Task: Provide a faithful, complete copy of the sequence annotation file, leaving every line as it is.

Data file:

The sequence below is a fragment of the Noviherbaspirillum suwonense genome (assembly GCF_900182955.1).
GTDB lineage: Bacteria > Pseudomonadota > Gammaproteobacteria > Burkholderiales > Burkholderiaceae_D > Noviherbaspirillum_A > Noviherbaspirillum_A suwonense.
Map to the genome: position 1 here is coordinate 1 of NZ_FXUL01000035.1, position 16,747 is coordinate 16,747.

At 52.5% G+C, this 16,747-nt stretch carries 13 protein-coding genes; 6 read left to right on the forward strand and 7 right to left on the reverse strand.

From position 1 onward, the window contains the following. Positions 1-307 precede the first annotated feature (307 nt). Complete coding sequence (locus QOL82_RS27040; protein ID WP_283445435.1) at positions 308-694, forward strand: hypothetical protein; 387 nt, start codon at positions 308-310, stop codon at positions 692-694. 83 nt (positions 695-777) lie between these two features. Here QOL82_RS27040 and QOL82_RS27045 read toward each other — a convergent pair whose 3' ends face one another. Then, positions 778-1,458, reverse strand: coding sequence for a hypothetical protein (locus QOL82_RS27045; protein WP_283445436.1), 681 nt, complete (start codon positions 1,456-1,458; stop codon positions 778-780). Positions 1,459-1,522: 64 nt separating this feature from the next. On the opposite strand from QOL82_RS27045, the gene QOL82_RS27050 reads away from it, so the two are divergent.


The sequence below is a fragment of the Noviherbaspirillum suwonense genome (assembly GCF_900182955.1).
GTDB lineage: Bacteria > Pseudomonadota > Gammaproteobacteria > Burkholderiales > Burkholderiaceae_D > Noviherbaspirillum_A > Noviherbaspirillum_A suwonense.
Map to the genome: position 1 here is coordinate 1 of NZ_FXUL01000035.1, position 16,747 is coordinate 16,747.

At 52.5% G+C, this 16,747-nt stretch carries 13 protein-coding genes; 6 read left to right on the forward strand and 7 right to left on the reverse strand.

From position 1 onward, the window contains the following. Positions 1-307 precede the first annotated feature (307 nt). Complete coding sequence (locus QOL82_RS27040; protein ID WP_283445435.1) at positions 308-694, forward strand: hypothetical protein; 387 nt, start codon at positions 308-310, stop codon at positions 692-694. 83 nt (positions 695-777) lie between these two features. Here QOL82_RS27040 and QOL82_RS27045 read toward each other — a convergent pair whose 3' ends face one another. Then, positions 778-1,458, reverse strand: coding sequence for a hypothetical protein (locus QOL82_RS27045; protein WP_283445436.1), 681 nt, complete (start codon positions 1,456-1,458; stop codon positions 778-780). Positions 1,459-1,522: 64 nt separating this feature from the next. On the opposite strand from QOL82_RS27045, the gene QOL82_RS27050 reads away from it, so the two are divergent.